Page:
Saturday, 25 October 2014

BBC Radio 4

The advantages of having elderly parents were - 1) they never shouted or lost their temper with me 2) they never went out or had people around the house so I never had a baby-sitter or had to make polite conversation 3) afternoon naps and 4) BBC Radio 4.

My parents married in 1952 and I was born in 1968. My Dad said he wanted to pay the mortgage off before having children. So I was born when my Mum was 42 and my Dad was 55. I was and remain an only-child, although now a bit more alone as all my relatives have died.  I don’t know whether my Dad wanted a son. It was never spoken of but looking back I don’t feel I had a typically female biased gender stereotypical childhood. More of this in future posts I imagine.

Whilst younger parents might have been listening to Terry Wogan on BBC Radio 2, Radio 4 was the near constant soundtrack to my childhood. Each day had a natural rhythm laid down by the BBC.

Each day began with the sound of the Goblin teas-made gurgling and the smell of freshly brewed tea. I was woken up by this as I slept in the same room as my parents. All the other rooms were let out as my Mum ran a B&B. Each day began with the voice of Peter Jefferson at 0520 GMT reading the shipping forecast. I've since read that it moved to Radio 4 in 1978 so I cannot say whether that was when I first heard it, or whether my Dad tuned in elsewhere before that, being a sailing man.

The shipping forecast had as much meaning for me as the comforting words of the Catholic mass, learnt by rote via weekly attendance at St. Thomas’ Church and latterly St Mary & St Peter’s church, until the age of 15 when I departed for boarding school. Both the Credo and the shipping forecast elicit the same response of comforting, calm familiarity.

To this day I cannot explain the anticipation and the thrill on hearing the words "South Utsire, Cromarty, Forth or German Bight" and for reasons I cannot explain "Channel Light Vessel, Automatic" had a particular appeal. Where were these places? What were these things? And then there was the final thrill when Jersey got a mention. All was well, we still existed.

Zeb Soanes explains it best, "To the non-nautical, it is a nightly litany of the sea It reinforces a sense of being islanders with a proud seafaring past. Whilst the listener is safely tucked-up in their bed, they can imagine small fishing-bots bobbing about at Plymouth or 170ft waves crashing against Rockall."

The pips and the bongs have been a part of every day of my life as has the Today Programme. I remember feeling a shocking sense of loss when Brian Redhead was no longer part of my morning ritual. The comforting presence of his instantly recognisable voice was there from 1975 when I was 7 years old until 1993.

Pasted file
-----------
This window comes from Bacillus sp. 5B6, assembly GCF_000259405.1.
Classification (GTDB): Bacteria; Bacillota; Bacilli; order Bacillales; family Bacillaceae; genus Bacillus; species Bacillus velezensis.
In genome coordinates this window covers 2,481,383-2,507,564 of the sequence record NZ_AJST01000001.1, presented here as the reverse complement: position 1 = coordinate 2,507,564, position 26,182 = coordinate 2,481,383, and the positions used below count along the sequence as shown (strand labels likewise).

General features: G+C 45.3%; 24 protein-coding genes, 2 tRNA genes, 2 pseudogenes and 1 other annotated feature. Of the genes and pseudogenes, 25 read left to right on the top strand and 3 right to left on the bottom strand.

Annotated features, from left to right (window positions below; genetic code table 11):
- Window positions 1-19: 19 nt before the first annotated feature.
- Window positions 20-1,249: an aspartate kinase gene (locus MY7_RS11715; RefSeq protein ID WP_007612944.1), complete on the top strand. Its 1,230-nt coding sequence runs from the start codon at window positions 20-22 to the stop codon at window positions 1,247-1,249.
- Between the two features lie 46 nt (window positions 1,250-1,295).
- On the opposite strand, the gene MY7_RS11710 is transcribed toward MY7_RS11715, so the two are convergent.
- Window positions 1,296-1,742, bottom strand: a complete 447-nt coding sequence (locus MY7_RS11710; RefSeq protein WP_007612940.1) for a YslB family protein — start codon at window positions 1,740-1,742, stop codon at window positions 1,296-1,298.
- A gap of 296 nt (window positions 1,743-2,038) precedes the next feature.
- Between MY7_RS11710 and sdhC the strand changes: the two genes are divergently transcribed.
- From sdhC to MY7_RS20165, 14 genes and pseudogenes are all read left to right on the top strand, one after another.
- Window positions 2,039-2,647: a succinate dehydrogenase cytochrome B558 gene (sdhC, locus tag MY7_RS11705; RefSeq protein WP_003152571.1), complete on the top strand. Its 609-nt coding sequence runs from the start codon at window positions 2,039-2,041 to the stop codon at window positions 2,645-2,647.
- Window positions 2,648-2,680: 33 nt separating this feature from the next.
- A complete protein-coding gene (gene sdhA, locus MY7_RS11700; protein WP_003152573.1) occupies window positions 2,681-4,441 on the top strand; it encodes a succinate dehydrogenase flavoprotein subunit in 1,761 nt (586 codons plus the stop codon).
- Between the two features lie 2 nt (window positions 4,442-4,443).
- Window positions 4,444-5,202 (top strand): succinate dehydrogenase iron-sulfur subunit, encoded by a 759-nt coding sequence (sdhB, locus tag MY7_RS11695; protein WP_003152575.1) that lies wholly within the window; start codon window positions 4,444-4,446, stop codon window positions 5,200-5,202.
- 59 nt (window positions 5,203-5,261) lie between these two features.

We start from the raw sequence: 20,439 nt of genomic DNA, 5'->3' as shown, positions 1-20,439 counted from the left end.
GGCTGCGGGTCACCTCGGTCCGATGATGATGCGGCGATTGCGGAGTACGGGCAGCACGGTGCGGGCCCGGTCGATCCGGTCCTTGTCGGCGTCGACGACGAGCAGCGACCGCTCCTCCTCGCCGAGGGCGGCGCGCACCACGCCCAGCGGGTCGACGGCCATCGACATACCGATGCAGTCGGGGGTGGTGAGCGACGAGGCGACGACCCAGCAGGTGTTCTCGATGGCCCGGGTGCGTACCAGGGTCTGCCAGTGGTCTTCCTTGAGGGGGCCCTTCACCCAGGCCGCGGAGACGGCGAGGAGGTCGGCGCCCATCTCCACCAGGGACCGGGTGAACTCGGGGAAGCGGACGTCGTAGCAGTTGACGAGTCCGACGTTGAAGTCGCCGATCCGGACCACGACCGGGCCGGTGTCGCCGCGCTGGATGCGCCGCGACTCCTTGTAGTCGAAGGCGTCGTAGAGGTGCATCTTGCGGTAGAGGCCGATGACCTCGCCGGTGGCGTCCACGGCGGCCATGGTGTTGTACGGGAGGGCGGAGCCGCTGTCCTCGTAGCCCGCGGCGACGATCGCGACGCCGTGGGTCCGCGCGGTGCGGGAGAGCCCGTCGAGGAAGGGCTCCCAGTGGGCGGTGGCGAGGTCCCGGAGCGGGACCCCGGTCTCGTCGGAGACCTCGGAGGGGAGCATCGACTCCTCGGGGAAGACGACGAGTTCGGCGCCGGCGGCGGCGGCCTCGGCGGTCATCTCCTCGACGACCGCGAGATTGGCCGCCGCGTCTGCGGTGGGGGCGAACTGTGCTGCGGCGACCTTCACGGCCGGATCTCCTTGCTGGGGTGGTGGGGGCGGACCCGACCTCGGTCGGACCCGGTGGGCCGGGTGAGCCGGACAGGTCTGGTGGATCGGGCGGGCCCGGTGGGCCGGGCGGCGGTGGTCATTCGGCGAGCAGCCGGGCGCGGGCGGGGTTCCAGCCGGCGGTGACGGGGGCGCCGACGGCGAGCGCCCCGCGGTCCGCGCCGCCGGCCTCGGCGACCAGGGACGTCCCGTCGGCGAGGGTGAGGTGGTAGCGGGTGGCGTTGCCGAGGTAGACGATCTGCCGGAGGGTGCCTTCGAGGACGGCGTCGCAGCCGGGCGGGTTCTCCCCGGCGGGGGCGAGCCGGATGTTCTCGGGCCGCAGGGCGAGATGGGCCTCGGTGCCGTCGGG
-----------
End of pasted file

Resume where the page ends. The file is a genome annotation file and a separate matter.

I have very clear memories of Woman’s hour and the Archers. As a pre-schooler I would have to be silent whilst my parents took an after lunch snooze. My Dad came home for lunch everyday. I would play silently with my toys whilst the Archers and then Woman’s Hour was on. I couldn’t wait for them to end and for my parents to wake up. I never disturbed them.

My Mum found Gardeners' Question Time this utterly fascinating. People would visit to ask her questions as she was very knowledgeable on the art of growing from cuttings in jam jars on the window sill. She grew everything from cuttings and shared them around. We had pear trees in the garden in St Mark’s Lane and mum sold them by the bagful to Mrs Derrien in the Greengrocer’s in Stopford Road. Now you'd call it localism and sustainability but at the time it was just "getting rid of the pears before the birds eat them". You can still see her fuschias in the front garden at 43 David Place. Now, despite a) not having a garden and b) finding it a bit boring,  I listen as a bizarre link to my long-dead Mum. In the picture above you can see some fuschias. That's me in the photo, first day at FCJ September 1972, not quite 4 years old.

When I think of the hundreds of questions my children ask of me and how I casually type the question into Google, I wonder, did I ask those questions or did I not bother because I knew there was no answer available?

One of the most exciting books I had was “Pears Cyclopedia”. I loved this book and would randomly open it to retrieve an interesting snippet.

It was Douglas Adams’ Hitchhiker’s Guide to the Galaxy  series, first broadcast on BBC Radio 4 in 1978, when I was 10 years old that would have a lasting effect. I was taken from the mundane rhythm of the school day to contemplating the universe. I was forced to consider complicated questions like “Is it better to eat an animal that wants to be eaten?” or could a “babel fish” translator ever exist and "What is the meaning of life, the universe and everything?".

I wonder whether this was the start of my layperson's interest in particle physics and trying to understand how the universe works - which is quite tricky without A level maths.

I could never have imagined that I would go to CERN to see the Large Hadron Collider projects and that as a result of that visit my son would win a prize for writing an essay about his visit.


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